"I just thought his work was really strange and beautiful, and I hadn't seen anything like it before," says Levine, whose New York gallery has become known for its contemporary exhibitions of artists from nontraditional backgrounds such as street art. Levine put Caesar into a group show soon after their first encounter in 2002, leading to a number of solo and group shows around North America. Levine's gallery hosted Caesar's latest solo show, "In the Garden of Moonlight," which ran this past summer.
As interesting as his protracted path to becoming a full-time professional artist is, perhaps the most intriguing aspect of Caesar's work is how it's actually created. The art itself mixes haunting figures in surroundings that evoke a dark future with style and decorative nods to the past, and Caesar builds each detailed piece using Maya 3D software.
"For me the computer is a perfect tool to work intuitively," says Caesar who originally got his start in film animation and builds each piece as a complete 3D environment. "Nothing is concrete and set in stone and I can change things as I need to, even if I have almost completed the image. A brush or pencil is the extension of a hand and eye, a motion of the arm and a judgment of space and negative space; the computer does this as well as any tool and in some ways I can get inside my tool."
The knock on most digital art is that it's often built from pre-existing imagery, but Maya forces Caesar to use many of the same skills needed for most traditional artwork. "The work he does, and how he builds it, you can't create that without being able to paint or draw it in the first place," says Levine. "It's an incredibly technical and time-consuming process. He's pioneered a new way of making art. His work is informed by traditional methods and styles but executed with new tools."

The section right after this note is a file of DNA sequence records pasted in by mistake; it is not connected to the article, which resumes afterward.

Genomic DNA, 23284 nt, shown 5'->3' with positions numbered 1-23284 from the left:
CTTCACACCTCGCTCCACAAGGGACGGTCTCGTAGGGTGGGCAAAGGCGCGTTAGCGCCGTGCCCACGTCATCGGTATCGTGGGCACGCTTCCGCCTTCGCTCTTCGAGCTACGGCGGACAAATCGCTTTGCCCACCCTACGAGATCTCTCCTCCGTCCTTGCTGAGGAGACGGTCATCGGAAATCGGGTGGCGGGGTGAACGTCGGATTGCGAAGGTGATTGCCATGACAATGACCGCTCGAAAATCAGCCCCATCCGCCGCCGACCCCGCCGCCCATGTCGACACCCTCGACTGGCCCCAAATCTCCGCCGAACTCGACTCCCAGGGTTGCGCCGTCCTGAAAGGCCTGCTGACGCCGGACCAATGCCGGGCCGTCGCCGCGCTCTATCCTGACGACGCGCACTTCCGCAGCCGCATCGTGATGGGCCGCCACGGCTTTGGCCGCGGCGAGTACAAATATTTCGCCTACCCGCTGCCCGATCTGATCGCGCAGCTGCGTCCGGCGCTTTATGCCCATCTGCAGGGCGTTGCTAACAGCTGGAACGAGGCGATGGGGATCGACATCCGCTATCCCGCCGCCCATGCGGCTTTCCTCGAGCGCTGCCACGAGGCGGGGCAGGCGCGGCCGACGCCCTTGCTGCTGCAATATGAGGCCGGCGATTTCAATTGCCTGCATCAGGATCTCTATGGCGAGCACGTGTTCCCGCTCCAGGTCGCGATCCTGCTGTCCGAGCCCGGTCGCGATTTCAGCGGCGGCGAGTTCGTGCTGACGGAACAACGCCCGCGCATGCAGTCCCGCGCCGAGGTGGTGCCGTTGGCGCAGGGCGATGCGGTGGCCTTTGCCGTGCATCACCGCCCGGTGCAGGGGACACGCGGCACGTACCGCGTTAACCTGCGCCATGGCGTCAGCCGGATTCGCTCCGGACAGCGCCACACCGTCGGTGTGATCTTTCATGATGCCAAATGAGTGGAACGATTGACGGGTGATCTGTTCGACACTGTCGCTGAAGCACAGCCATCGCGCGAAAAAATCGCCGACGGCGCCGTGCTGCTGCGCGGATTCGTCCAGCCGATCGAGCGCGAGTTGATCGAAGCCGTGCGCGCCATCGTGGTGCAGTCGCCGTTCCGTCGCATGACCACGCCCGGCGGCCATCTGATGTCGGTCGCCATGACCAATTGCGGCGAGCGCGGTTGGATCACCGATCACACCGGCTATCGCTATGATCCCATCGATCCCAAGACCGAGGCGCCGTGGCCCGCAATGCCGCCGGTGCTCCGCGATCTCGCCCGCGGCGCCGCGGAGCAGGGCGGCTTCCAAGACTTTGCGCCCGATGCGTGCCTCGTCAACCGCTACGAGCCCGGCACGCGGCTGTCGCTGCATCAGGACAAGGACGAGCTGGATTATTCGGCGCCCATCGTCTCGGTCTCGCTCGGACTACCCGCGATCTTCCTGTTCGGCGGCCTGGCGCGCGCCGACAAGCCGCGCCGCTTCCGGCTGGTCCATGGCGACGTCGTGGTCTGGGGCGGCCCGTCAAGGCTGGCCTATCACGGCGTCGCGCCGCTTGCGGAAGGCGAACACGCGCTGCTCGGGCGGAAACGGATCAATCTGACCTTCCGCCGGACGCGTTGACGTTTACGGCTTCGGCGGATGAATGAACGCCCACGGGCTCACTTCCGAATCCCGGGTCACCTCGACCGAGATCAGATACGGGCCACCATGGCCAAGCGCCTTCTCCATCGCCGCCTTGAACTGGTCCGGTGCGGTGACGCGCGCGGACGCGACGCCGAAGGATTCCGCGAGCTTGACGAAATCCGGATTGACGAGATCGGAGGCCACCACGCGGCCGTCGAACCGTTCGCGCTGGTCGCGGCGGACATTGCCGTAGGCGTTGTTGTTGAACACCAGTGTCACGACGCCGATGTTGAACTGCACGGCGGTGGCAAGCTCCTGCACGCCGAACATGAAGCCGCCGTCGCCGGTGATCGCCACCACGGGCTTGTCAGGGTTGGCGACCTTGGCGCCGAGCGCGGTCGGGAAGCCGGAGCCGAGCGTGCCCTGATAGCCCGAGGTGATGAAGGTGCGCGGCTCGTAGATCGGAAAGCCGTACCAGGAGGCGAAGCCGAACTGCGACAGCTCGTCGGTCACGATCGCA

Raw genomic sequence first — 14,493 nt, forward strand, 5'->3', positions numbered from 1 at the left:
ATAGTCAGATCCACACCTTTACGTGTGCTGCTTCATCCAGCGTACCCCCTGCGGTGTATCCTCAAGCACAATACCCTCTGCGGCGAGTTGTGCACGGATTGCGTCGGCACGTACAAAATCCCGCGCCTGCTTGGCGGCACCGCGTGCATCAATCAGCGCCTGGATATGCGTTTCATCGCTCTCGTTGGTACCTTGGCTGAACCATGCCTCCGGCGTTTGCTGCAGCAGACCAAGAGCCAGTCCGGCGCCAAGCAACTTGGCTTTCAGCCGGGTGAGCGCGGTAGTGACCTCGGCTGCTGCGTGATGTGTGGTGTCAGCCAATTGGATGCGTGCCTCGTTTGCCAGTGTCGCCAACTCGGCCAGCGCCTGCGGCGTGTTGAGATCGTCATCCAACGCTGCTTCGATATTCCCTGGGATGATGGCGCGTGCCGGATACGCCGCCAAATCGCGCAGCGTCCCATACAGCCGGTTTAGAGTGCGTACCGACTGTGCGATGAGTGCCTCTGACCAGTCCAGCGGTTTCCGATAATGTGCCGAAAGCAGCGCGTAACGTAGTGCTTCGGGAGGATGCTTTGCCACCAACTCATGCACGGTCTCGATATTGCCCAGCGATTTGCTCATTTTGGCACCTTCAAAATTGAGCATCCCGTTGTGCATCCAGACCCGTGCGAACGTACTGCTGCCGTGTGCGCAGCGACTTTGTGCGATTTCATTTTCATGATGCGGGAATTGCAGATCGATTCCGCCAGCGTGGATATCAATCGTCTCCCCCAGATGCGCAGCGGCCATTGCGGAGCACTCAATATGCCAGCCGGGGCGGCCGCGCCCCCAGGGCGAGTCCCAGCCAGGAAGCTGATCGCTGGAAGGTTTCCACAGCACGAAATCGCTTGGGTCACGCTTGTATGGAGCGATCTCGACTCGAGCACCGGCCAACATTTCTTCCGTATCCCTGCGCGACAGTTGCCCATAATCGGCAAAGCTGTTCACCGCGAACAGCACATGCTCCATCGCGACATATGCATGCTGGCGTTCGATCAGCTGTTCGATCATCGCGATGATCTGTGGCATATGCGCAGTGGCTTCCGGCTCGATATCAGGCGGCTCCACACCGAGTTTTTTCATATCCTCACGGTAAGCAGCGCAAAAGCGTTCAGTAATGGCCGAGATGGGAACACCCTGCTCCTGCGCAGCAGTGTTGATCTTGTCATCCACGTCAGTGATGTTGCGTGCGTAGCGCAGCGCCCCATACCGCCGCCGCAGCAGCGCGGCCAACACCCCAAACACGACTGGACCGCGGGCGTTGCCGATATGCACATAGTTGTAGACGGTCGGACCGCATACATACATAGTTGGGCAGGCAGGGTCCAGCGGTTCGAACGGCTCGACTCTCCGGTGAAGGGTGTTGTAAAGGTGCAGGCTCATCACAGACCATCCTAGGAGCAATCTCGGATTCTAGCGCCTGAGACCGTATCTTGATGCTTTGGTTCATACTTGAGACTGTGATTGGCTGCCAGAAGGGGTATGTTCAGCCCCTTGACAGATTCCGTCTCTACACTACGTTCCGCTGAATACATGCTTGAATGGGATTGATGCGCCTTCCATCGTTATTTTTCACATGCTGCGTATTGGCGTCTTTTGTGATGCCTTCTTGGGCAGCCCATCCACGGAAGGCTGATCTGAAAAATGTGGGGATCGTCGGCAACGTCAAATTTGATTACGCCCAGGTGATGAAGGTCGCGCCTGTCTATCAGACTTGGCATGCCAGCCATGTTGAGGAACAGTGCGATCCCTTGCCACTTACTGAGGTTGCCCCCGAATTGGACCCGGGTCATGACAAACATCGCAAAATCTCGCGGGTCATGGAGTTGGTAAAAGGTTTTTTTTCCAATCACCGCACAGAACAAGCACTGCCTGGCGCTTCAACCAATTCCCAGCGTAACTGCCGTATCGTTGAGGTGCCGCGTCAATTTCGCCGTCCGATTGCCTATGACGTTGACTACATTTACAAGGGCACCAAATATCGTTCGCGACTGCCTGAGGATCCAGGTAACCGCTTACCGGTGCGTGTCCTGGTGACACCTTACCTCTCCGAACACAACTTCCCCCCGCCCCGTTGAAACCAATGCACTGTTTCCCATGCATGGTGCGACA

Caesar's work has been described as a 21st century mixing of sculpture and painting, but he simply views the medium as a means to an end. "I suppose it's because sculpture's working method is three dimensional and that is the way the space is for me," he says. "But I also think like a painter. I have a hard time separating method from method as the picture has always been more important to me. I love the images I have seen in countless museums, and it's of little importance to me what medium was used, if it was done in oil or chalk or gold leaf or a print or a sculpture in marble. Those artists used what they had at hand but it's the vision of their mind's eye that stirs something in my soul and makes me want to create a window into my own mind."